Sony Reon Pocket wearable air conditioner and heater price via Revu Philippines

This Sony wearable air con won’t let you lose your cool

In Wearables by Alora Uy GuerreroLeave a Comment

In could-it-get-hotter-than-this Philippines, this Sony device could be a godsend to many. No, scratch that. We know so.

A crowdfunded project, the Sony Reon Pocket is a wearable air conditioner (and heater, actually) that’s meant to help you survive the heat. It’s smaller and lighter than your average smartphone and is placed in the upper back pocket of a specially designed shirt.

Sony Reon Pocket product video

You can control the temperature through an app. So let’s say you need to walk to the venue of your afternoon meeting, all you need to do is take out your phone, open the app, and change the temperature of the Reon Pocket before you step out of your office. Or you can let the gadget automatically do that for you. Easy-peasy.

This is all made possible by a thermodynamic principle used in refrigeration called Peltier effect. Like how a car cooler works, for one.

One charge of the Sony Reon Pocket does not last the whole day, though. You can juice it up for two hours, and the device will last 90 minutes. Still, it’s a step in the right direction. And it’s something we want to support even if the target audience is businessmen and Sony wants to release it only in Japan — initially, at least — starting from March 2020.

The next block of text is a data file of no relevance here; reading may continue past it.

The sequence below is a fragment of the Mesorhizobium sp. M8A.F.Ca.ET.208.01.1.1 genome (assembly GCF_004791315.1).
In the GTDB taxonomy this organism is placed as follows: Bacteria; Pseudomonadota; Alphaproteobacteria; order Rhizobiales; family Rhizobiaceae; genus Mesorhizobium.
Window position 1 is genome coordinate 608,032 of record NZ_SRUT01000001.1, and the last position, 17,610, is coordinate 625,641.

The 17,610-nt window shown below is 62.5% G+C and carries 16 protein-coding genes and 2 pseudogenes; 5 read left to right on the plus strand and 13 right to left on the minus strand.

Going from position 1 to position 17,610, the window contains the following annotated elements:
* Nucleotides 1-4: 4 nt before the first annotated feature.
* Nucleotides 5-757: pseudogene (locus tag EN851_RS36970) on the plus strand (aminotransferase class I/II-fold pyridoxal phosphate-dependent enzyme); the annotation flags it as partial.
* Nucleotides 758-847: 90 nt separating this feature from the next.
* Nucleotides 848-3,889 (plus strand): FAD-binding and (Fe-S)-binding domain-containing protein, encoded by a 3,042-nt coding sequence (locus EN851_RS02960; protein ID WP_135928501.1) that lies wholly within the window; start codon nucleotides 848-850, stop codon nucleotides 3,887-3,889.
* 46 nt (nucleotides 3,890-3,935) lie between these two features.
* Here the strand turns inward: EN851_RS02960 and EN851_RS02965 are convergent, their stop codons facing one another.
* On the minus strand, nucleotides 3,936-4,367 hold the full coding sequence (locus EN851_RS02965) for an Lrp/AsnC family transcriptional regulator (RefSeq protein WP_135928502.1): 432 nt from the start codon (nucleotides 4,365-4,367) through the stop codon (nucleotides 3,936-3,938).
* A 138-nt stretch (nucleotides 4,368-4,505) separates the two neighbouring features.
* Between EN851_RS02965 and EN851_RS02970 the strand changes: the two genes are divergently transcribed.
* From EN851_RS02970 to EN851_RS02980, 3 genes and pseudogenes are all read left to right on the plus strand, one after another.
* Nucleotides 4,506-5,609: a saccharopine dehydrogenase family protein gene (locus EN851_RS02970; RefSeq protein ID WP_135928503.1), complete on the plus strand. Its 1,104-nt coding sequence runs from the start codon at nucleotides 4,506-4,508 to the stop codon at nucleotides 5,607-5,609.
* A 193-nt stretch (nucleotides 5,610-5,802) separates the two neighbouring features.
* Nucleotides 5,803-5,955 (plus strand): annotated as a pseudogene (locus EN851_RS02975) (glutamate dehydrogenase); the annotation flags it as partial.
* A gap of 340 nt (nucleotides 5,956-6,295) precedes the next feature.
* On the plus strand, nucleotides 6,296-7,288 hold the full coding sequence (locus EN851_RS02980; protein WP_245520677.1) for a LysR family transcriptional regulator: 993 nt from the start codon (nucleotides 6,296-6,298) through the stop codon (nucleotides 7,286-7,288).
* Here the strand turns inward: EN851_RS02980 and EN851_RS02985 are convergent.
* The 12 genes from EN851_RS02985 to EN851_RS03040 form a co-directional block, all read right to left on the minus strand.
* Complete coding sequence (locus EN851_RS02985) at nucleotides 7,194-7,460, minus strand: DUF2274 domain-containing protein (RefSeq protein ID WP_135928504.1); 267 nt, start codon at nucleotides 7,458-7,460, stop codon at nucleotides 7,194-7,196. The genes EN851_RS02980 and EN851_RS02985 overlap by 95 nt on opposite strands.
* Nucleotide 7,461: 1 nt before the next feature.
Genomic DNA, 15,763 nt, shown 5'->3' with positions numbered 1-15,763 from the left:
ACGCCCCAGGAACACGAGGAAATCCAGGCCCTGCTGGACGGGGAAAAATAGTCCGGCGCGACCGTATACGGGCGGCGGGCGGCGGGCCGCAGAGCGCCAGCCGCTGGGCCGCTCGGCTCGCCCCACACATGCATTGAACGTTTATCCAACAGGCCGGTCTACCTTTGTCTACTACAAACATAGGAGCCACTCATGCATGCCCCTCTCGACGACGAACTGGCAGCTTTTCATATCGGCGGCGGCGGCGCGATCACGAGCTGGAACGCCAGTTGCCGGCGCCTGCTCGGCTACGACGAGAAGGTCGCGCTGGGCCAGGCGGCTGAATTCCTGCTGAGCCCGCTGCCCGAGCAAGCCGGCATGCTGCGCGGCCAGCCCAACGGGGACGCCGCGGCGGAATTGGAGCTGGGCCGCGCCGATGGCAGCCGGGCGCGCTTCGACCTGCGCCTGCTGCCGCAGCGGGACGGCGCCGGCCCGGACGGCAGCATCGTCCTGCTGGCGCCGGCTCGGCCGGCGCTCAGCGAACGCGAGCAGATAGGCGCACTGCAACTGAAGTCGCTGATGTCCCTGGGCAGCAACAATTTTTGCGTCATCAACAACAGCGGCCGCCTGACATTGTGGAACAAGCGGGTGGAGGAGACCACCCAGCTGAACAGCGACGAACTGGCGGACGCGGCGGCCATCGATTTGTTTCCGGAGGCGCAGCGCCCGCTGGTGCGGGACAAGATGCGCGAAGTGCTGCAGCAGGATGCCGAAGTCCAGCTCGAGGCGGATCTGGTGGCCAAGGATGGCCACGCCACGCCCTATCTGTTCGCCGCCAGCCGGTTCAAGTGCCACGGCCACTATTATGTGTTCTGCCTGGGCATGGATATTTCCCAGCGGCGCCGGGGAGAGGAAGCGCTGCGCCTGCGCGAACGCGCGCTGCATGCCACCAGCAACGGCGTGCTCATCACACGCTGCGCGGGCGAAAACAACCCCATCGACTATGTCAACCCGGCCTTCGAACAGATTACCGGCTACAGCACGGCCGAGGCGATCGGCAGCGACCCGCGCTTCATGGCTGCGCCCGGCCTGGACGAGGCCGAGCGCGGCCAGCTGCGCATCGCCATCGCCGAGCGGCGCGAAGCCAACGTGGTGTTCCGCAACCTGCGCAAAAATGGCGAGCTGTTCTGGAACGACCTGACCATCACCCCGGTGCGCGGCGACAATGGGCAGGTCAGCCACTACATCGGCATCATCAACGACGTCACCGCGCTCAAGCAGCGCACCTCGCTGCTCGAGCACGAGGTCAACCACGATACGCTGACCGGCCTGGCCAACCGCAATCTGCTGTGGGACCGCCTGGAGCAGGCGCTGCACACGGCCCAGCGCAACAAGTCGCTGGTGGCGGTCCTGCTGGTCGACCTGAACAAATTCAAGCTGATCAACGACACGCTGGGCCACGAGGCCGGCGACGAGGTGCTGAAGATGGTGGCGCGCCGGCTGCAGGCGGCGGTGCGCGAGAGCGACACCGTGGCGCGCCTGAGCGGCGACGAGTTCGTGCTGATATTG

The price of the Reon Pocket ranges from ¥12,760 (around P6,008 or $117) to ¥19,030 (P8,960 or $175), depending on the package. The basic includes one unit and a shirt.

The price of the Sony Reon Pocket ranges from ¥12,760 (P6,008 or $117) to ¥19,030 (P8,960 or $175), depending on the package.

You can support the Reon Pocket and the Sony startup accelerator behind the project, Yoichi Ito, here. Be sure to use a translation tool because the site’s in Japanese.

Not official, but the video is in English

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Alora Uy Guerrero

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Editor-in-chief: Alora Uy Guerrero has 22 years of experience as an editor for print and digital publications such as Yahoo. She took time off journalism to manage OPPO’s digital-marketing campaigns. When not busy with her babies, she’s working on Revü, a passion project — or probably traveling or obsessing over her favorite bands, movies, TV shows, and basketball teams.